The Serpent and the Rainbow

Film

Thrillers

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Time Out says

Craven's tale of voodoo and revolution on the island of Haiti is like a bad Graham Greene adaptation seen under the influence of hallucinogenic substances. A Harvard anthropologist (Pullman), searching for the toxic drug used by voodoo priests to zombify their victims, spends a lot of time hanging around graveyards, checking out charlatan goat-revivers, and experiencing weird dreams. He is much taken with psychiatrist Cathy Tyson, less keen on the attentions of Baby Doc Duvalier's Ton Ton Macoute, especially when head honcho Winfield acquaints him with a blowtorch and threatens to drive a nail through his dick. Making effective use of snakes, tarantulas, scorpions and zombie brides, Craven piles on the nightmare sequences and nerve-jangling sounds. Unfortunately, the political parallel between the ideological repression of Baby Doc's regime and the stultifying effects of the zombifying fluid is only sketchily developed, leaving us with a series of striking but isolated set pieces.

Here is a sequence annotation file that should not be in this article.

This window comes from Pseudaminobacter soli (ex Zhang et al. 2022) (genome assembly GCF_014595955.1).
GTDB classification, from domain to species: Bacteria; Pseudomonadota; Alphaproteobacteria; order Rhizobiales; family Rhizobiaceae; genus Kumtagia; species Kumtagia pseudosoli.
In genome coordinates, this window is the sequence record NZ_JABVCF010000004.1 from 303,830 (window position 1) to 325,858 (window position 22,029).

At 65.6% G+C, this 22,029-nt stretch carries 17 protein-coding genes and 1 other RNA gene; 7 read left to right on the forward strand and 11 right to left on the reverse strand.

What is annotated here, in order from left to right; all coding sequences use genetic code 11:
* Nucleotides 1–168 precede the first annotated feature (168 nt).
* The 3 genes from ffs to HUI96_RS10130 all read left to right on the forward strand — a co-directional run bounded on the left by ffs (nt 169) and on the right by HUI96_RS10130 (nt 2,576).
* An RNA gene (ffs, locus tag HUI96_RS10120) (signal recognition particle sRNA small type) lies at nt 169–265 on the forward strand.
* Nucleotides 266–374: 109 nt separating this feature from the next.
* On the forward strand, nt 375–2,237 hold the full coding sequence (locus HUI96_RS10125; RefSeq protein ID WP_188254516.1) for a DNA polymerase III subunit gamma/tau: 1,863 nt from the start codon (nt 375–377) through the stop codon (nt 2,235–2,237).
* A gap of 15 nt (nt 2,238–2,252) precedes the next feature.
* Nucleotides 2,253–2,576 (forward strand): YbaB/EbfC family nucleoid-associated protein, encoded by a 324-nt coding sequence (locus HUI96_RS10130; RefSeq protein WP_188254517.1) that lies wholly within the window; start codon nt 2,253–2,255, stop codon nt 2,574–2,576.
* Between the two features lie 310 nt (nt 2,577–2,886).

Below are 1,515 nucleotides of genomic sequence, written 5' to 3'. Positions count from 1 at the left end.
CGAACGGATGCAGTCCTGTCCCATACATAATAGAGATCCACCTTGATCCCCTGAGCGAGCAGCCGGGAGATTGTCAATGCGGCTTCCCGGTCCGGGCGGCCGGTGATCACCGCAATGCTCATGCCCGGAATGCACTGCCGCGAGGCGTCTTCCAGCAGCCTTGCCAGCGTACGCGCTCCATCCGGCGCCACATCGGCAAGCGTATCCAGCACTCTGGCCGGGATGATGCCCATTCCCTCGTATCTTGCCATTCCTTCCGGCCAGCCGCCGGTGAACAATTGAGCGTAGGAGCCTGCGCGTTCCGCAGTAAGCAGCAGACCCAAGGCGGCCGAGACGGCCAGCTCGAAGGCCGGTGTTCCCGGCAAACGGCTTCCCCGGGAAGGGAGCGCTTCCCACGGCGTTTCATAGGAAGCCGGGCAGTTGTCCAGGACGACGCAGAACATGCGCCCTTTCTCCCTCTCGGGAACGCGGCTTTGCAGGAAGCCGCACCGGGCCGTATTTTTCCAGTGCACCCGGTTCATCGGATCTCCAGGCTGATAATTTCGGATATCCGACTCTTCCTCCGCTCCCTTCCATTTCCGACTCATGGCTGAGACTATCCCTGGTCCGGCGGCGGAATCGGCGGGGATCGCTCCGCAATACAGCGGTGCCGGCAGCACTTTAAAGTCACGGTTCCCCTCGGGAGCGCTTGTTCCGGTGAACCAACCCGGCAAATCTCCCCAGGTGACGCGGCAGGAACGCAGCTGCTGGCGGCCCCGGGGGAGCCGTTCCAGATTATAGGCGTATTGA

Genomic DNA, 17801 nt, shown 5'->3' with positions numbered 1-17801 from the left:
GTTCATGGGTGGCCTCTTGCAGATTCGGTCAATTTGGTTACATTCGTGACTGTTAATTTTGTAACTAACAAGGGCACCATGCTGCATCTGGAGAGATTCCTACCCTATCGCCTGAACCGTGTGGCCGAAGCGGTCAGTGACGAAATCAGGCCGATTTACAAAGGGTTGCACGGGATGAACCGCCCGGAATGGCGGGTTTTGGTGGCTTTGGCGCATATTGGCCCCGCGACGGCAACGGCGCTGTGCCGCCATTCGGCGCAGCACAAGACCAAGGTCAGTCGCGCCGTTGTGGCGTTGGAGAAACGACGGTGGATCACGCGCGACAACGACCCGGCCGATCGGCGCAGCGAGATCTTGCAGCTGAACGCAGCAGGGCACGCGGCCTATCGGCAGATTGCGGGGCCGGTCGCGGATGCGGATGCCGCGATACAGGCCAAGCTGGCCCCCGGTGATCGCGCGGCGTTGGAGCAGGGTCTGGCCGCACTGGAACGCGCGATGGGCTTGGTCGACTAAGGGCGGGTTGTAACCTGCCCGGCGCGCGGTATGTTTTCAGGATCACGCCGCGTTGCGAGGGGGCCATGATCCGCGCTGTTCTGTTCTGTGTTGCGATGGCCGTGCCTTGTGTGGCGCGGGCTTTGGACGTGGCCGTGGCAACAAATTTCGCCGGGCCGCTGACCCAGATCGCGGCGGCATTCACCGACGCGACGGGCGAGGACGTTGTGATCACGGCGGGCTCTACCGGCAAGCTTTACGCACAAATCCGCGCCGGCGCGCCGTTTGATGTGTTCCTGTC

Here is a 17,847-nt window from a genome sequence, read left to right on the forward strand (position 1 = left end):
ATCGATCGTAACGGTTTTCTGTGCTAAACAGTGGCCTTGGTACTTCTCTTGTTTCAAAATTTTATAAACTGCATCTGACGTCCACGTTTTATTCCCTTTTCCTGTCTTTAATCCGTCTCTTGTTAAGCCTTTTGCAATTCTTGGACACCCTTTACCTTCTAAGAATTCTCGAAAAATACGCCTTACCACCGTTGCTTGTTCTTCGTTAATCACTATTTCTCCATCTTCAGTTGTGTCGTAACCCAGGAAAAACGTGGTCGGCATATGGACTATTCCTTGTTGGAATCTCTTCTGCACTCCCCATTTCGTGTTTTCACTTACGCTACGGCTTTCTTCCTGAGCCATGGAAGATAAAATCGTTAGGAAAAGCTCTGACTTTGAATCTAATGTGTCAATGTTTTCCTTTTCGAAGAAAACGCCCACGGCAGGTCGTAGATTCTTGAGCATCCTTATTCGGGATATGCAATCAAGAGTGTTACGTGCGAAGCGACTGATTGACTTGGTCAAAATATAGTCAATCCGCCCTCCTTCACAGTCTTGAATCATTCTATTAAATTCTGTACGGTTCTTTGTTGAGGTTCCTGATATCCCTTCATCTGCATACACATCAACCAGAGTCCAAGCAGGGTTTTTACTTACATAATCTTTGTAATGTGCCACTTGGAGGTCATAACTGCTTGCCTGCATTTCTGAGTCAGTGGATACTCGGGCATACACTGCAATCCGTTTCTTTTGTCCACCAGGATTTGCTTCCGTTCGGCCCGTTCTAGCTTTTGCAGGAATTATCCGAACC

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Release details

UK release:

1987

Duration:

97 mins

Cast and crew

Director:

Wes Craven

Cast:

Zakes Mokae, Cathy Tyson, Bill Pullman, Paul Winfield

Music:

Brad Fiedel

Production Designer:

David Nichols

Editor:

Glenn Farr

Cinematography:

John Lindley

Screenwriter:

AR Simoun, Richard Maxwell

Producer:

Doug Claybourne, David Ladd

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